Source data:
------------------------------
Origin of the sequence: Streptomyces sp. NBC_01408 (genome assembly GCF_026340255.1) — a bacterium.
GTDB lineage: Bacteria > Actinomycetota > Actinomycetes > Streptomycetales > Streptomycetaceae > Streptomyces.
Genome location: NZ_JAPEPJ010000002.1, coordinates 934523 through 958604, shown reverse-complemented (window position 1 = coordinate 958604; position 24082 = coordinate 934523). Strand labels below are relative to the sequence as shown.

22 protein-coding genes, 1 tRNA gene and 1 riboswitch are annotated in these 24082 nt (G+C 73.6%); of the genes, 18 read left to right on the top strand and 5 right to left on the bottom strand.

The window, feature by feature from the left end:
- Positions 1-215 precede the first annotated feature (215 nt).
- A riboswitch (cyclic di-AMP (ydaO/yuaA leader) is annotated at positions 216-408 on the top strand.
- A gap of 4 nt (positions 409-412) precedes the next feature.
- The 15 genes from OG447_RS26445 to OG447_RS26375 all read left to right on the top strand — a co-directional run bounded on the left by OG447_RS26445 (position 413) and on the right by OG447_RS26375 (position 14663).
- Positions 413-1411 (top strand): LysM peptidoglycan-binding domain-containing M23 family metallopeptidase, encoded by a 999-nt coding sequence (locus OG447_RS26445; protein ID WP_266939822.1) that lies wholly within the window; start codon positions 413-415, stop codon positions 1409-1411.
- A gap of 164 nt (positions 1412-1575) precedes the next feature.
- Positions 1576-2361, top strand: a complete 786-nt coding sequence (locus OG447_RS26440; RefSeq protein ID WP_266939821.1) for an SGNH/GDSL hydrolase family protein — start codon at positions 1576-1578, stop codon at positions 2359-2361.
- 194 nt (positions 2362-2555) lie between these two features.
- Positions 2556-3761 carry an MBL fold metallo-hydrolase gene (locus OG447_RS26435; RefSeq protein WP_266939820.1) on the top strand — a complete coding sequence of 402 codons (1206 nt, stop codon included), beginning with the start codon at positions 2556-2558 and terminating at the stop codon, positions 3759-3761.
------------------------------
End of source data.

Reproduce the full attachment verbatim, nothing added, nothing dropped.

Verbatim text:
Origin of the sequence: Streptomyces sp. NBC_01408 (genome assembly GCF_026340255.1) — a bacterium.
GTDB lineage: Bacteria > Actinomycetota > Actinomycetes > Streptomycetales > Streptomycetaceae > Streptomyces.
Genome location: NZ_JAPEPJ010000002.1, coordinates 934523 through 958604, shown reverse-complemented (window position 1 = coordinate 958604; position 24082 = coordinate 934523). Strand labels below are relative to the sequence as shown.

22 protein-coding genes, 1 tRNA gene and 1 riboswitch are annotated in these 24082 nt (G+C 73.6%); of the genes, 18 read left to right on the top strand and 5 right to left on the bottom strand.

The window, feature by feature from the left end:
- Positions 1-215 precede the first annotated feature (215 nt).
- A riboswitch (cyclic di-AMP (ydaO/yuaA leader) is annotated at positions 216-408 on the top strand.
- A gap of 4 nt (positions 409-412) precedes the next feature.
- The 15 genes from OG447_RS26445 to OG447_RS26375 all read left to right on the top strand — a co-directional run bounded on the left by OG447_RS26445 (position 413) and on the right by OG447_RS26375 (position 14663).
- Positions 413-1411 (top strand): LysM peptidoglycan-binding domain-containing M23 family metallopeptidase, encoded by a 999-nt coding sequence (locus OG447_RS26445; protein ID WP_266939822.1) that lies wholly within the window; start codon positions 413-415, stop codon positions 1409-1411.
- A gap of 164 nt (positions 1412-1575) precedes the next feature.
- Positions 1576-2361, top strand: a complete 786-nt coding sequence (locus OG447_RS26440; RefSeq protein ID WP_266939821.1) for an SGNH/GDSL hydrolase family protein — start codon at positions 1576-1578, stop codon at positions 2359-2361.
- 194 nt (positions 2362-2555) lie between these two features.
- Positions 2556-3761 carry an MBL fold metallo-hydrolase gene (locus OG447_RS26435; RefSeq protein WP_266939820.1) on the top strand — a complete coding sequence of 402 codons (1206 nt, stop codon included), beginning with the start codon at positions 2556-2558 and terminating at the stop codon, positions 3759-3761.